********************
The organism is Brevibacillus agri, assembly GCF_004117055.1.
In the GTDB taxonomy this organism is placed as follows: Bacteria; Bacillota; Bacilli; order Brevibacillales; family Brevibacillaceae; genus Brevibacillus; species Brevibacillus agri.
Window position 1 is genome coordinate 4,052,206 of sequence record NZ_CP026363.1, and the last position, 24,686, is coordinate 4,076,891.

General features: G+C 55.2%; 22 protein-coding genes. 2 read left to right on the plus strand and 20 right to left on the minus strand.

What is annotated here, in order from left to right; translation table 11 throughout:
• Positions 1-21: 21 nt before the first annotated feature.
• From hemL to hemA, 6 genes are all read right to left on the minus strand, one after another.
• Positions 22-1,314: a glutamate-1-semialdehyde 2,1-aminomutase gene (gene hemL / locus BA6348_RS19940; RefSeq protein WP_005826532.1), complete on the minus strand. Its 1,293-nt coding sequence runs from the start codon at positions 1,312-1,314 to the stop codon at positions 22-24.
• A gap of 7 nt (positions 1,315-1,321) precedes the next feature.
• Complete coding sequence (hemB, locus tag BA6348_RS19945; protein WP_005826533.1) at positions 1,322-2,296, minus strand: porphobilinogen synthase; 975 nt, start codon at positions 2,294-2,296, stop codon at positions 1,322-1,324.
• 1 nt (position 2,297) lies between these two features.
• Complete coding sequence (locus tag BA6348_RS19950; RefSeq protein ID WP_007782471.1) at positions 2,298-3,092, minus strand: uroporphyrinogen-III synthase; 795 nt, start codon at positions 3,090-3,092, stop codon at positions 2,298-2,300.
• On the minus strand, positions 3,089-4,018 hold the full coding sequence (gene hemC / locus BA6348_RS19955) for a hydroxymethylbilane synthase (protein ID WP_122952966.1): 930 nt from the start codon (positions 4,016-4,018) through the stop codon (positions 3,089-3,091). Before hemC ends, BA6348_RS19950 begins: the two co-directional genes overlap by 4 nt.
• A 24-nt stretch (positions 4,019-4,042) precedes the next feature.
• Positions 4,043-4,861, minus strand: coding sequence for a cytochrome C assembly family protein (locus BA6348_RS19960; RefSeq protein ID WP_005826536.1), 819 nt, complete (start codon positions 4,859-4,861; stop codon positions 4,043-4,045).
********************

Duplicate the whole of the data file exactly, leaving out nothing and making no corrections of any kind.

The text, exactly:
The organism is Brevibacillus agri, assembly GCF_004117055.1.
In the GTDB taxonomy this organism is placed as follows: Bacteria; Bacillota; Bacilli; order Brevibacillales; family Brevibacillaceae; genus Brevibacillus; species Brevibacillus agri.
Window position 1 is genome coordinate 4,052,206 of sequence record NZ_CP026363.1, and the last position, 24,686, is coordinate 4,076,891.

General features: G+C 55.2%; 22 protein-coding genes. 2 read left to right on the plus strand and 20 right to left on the minus strand.

What is annotated here, in order from left to right; translation table 11 throughout:
• Positions 1-21: 21 nt before the first annotated feature.
• From hemL to hemA, 6 genes are all read right to left on the minus strand, one after another.
• Positions 22-1,314: a glutamate-1-semialdehyde 2,1-aminomutase gene (gene hemL / locus BA6348_RS19940; RefSeq protein WP_005826532.1), complete on the minus strand. Its 1,293-nt coding sequence runs from the start codon at positions 1,312-1,314 to the stop codon at positions 22-24.
• A gap of 7 nt (positions 1,315-1,321) precedes the next feature.
• Complete coding sequence (hemB, locus tag BA6348_RS19945; protein WP_005826533.1) at positions 1,322-2,296, minus strand: porphobilinogen synthase; 975 nt, start codon at positions 2,294-2,296, stop codon at positions 1,322-1,324.
• 1 nt (position 2,297) lies between these two features.
• Complete coding sequence (locus tag BA6348_RS19950; RefSeq protein ID WP_007782471.1) at positions 2,298-3,092, minus strand: uroporphyrinogen-III synthase; 795 nt, start codon at positions 3,090-3,092, stop codon at positions 2,298-2,300.
• On the minus strand, positions 3,089-4,018 hold the full coding sequence (gene hemC / locus BA6348_RS19955) for a hydroxymethylbilane synthase (protein ID WP_122952966.1): 930 nt from the start codon (positions 4,016-4,018) through the stop codon (positions 3,089-3,091). Before hemC ends, BA6348_RS19950 begins: the two co-directional genes overlap by 4 nt.
• A 24-nt stretch (positions 4,019-4,042) precedes the next feature.
• Positions 4,043-4,861, minus strand: coding sequence for a cytochrome C assembly family protein (locus BA6348_RS19960; RefSeq protein ID WP_005826536.1), 819 nt, complete (start codon positions 4,859-4,861; stop codon positions 4,043-4,045).